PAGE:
No, this is no ordinary Turbo in the sense it once was. It’s alive like a GT car, and as with those, respect needs to be paid. It’s the type of acceleration that forces a driver to keep his eyes up, have a plan, and to drive with commitment because before you know it, you’re there.

Expecting a typically firm/short Porsche ceramic brake pedal, I’m surprised to discover a fairly soft/long one. This makes it far easier to detect impending ABS interventions and, once acclimatised, I can reach threshold braking precisely and repeatedly. I can also modulate the pedal without guessing where or when the ABS might kick in. Nice.

I also wasn’t expecting such a friction-free steering system – which I always prefer to heavy. This particular car is also optioned with Power Steering Plus, which uses software to reduce steering effort at lower speeds, and I can feel every ripple and crack in the pavement through my fingertips.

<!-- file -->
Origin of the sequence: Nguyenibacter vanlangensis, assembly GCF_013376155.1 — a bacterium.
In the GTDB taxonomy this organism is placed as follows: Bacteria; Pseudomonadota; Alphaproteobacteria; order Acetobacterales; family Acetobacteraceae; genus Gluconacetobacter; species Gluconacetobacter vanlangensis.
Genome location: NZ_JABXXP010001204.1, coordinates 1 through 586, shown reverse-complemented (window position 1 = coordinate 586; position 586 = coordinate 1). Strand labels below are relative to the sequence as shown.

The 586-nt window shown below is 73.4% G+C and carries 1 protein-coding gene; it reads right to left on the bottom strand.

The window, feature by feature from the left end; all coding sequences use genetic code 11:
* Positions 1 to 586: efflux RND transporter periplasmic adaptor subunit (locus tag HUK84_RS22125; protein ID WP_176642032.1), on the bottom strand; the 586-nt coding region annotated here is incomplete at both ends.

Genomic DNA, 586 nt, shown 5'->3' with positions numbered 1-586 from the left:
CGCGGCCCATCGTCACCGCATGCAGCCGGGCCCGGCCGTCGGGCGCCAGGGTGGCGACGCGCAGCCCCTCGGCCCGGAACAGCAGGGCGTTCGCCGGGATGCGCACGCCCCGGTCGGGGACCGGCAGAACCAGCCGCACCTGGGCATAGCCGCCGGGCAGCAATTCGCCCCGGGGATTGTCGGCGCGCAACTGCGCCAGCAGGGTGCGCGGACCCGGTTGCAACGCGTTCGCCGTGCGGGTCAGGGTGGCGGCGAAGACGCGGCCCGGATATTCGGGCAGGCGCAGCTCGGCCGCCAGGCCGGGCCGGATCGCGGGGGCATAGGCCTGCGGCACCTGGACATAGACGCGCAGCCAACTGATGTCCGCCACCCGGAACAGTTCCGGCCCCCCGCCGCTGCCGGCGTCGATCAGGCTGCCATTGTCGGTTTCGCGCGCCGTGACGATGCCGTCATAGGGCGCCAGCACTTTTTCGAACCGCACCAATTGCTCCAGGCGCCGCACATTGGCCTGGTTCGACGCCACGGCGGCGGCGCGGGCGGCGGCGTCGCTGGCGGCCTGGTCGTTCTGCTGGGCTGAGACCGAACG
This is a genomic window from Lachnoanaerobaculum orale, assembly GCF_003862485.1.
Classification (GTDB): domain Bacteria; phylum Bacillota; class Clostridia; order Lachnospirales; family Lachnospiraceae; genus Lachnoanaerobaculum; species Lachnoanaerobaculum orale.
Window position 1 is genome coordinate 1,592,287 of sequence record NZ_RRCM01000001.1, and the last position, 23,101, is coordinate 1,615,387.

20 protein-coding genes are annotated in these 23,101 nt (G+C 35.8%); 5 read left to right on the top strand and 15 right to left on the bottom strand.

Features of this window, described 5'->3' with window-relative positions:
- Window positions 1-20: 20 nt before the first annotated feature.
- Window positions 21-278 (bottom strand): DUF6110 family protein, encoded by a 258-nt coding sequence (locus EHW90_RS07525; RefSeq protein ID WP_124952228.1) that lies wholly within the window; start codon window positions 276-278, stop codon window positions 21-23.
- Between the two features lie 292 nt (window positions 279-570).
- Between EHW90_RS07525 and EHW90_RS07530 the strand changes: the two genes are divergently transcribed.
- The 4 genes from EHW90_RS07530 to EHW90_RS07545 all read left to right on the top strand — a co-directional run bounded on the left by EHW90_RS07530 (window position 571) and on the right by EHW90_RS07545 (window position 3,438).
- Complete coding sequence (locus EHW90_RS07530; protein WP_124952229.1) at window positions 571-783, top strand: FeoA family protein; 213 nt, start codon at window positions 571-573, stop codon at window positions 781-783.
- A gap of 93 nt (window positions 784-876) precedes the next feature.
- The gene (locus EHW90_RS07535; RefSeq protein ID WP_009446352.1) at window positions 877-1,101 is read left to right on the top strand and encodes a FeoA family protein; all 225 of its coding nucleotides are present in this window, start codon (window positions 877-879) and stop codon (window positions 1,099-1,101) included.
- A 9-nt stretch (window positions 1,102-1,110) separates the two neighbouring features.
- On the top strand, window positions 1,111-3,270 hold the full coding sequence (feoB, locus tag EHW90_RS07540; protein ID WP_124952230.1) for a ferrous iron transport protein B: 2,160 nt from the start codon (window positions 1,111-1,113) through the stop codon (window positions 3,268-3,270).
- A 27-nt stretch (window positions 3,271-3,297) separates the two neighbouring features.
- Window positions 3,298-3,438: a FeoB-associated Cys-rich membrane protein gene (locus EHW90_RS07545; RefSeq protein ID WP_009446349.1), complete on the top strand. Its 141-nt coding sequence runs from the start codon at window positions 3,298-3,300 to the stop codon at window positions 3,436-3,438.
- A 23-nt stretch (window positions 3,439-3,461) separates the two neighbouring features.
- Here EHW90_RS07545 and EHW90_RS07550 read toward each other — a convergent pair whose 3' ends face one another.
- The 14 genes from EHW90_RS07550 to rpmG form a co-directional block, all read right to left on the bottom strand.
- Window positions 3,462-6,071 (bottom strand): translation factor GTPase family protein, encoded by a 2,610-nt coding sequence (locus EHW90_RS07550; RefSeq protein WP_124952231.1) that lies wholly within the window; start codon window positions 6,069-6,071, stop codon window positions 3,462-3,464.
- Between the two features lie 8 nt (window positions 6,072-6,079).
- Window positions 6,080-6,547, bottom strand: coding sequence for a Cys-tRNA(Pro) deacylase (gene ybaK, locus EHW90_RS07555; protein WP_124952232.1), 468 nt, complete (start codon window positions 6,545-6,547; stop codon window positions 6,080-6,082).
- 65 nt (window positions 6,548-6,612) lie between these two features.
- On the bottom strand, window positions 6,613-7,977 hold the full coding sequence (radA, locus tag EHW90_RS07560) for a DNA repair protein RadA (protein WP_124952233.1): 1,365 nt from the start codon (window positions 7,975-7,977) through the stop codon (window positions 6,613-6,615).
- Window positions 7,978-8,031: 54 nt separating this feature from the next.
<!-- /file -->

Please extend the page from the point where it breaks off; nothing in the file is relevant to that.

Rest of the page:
Delightful and precise as ever. I never sense the rear-steer effects. The car feels nimble and alert. I can also sense the front tyres’ grip building and fading, and how the steering gets light when the weight shifts to the rear – just like the first time I drove a 911 nearly 30 years ago, before power steering, much less electric-assisted power steering. “They’ve nailed it!” I think. Clearly, there’s ample institutional memory and pride at Porsche when it comes to steering.